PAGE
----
On 14 February 2018, the House of Commons Home Affairs Committee (“the Committee”) published a new report detailing the challenges that the Home Office will be facing in delivering immigration services once the UK officially leaves the EU. The 59-page report finds that the current systems in the UK are under strain and under-resourced and will not cope with the unpredictable challenges that Brexit will undoubtedly bring.
The report questions the Home Office's ability to implement the systems and staffing required to deliver proposed Brexit changes and criticises the continued uncertainty over the status of EU nationals.
The Committee is particularly critical of the Government for its continued delay over the release of the immigration white paper, which was due for release last year but is now predicted to be ready by October 2018. The white paper will contain details of the UK's new immigration system after Brexit, which should in turn help to alleviate the uncertainty that EU citizens and their families are currently experiencing.
The report concluded that the existing processes in place are already under strain and under-resourced. The Committee is concerned over the pressure this will have on the staff dealing with these applications and whilst the Home Office is in the process of recruiting more staff, the uncertainty of what system will be in place for EU nationals has made it impossible to estimate the extent of the resources required to cope with the anticipated workload.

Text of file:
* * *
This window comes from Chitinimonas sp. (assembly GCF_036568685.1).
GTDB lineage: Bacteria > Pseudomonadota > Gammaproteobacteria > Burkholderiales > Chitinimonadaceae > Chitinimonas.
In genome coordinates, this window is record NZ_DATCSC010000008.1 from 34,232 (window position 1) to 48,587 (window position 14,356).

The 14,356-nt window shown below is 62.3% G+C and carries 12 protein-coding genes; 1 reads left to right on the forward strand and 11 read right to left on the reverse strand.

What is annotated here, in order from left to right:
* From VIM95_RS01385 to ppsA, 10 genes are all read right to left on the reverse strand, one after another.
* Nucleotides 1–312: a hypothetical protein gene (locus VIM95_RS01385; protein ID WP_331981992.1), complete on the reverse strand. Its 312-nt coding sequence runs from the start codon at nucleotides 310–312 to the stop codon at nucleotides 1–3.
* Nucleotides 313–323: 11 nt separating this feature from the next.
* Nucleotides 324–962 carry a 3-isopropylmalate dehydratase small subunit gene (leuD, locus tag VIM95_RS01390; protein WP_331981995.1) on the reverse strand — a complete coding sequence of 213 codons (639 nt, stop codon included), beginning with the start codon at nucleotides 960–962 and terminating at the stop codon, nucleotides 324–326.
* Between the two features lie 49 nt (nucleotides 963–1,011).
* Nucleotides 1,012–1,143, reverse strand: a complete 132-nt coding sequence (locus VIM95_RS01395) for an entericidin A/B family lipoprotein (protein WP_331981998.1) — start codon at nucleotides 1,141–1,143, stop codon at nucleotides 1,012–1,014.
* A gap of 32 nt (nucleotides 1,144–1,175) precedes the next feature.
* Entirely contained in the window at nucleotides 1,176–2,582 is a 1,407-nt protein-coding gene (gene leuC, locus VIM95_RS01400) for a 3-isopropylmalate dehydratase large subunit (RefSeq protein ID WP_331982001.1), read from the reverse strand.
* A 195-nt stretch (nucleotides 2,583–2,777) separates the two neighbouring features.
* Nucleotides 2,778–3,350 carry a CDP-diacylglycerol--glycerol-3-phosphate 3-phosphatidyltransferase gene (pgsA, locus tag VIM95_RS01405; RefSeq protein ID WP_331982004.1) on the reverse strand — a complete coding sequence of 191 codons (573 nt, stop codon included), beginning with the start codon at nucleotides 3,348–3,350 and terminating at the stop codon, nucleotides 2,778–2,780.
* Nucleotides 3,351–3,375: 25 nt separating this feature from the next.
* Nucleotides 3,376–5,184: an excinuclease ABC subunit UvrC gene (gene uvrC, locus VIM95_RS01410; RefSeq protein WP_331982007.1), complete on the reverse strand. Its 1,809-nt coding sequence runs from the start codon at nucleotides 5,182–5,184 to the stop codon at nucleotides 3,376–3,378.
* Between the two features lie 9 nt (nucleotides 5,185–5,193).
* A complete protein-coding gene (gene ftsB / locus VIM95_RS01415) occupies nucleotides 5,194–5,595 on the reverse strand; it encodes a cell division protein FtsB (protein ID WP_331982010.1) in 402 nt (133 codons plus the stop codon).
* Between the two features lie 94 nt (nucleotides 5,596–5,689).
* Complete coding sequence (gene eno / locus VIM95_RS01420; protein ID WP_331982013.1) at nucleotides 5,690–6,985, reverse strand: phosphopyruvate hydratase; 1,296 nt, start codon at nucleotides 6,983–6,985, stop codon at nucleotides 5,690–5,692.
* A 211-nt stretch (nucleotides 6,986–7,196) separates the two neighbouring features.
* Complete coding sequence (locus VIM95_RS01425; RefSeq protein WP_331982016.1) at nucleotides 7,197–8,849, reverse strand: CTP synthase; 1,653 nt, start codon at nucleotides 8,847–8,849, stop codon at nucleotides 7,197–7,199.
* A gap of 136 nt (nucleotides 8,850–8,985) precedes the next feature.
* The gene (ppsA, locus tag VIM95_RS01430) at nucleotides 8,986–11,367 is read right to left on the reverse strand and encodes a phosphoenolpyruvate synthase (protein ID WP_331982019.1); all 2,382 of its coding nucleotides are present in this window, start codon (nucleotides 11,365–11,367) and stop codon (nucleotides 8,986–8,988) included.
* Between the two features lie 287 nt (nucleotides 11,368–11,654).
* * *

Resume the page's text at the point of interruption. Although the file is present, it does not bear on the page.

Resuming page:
The Committee urges the Government to provide clarity about what the intended policy for EEA nationals' registration and immigration will be, so that it can be scrutinised and debated properly and responsibly before implementation, and in order for a serious and properly resourced implementation plan with a realistic timetable for the changes can be developed.
The Committee’s report states that the Government should immediately set out more detailed plans for the registration of EU nationals already here, and its objectives for the negotiations over the transition period as this is a crucial policy area that will affect many individuals currently in the UK, their families and their employers.
In turn, by ensuring that the immigration changes for EU nationals are addressed, UKVI, Border Force and Immigration Enforcement will be in a better position to ensure that they are working in advance of Brexit to have systems and staff in place in order to do the job properly and efficiently. Expecting UK immigration bodies to handle an already backlogged system, without the time to plan effectively, puts them in an impossible position to handle the challenges of Brexit.
If you are an EU national in the UK and want to discuss the options available to you to ensure your residency status in the UK is maintained following Brexit, please contact us.
The information in this blog is for general information purposes only and does not purport to be comprehensive or to provide legal advice. Whilst every effort is made to ensure the information and law is current as of the date of publication it should be stressed that, due to the passage of time, this does not necessarily reflect the present legal position. Gherson accepts no responsibility for loss which may arise from accessing or reliance on information contained in this blog. For formal advice on the current law please don’t hesitate to contact Gherson. Legal advice is only provided pursuant to a written agreement, identified as such, and signed by the client and by or on behalf of Gherson.